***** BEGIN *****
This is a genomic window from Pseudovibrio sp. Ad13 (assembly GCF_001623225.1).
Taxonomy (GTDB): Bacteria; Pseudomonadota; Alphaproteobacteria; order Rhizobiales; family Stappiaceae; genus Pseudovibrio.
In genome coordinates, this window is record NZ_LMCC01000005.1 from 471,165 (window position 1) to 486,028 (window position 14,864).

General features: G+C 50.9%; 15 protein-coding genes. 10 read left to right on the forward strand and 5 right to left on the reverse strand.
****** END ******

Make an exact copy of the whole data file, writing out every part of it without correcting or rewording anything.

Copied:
This is a genomic window from Pseudovibrio sp. Ad13 (assembly GCF_001623225.1).
Taxonomy (GTDB): Bacteria; Pseudomonadota; Alphaproteobacteria; order Rhizobiales; family Stappiaceae; genus Pseudovibrio.
In genome coordinates, this window is record NZ_LMCC01000005.1 from 471,165 (window position 1) to 486,028 (window position 14,864).

General features: G+C 50.9%; 15 protein-coding genes. 10 read left to right on the forward strand and 5 right to left on the reverse strand.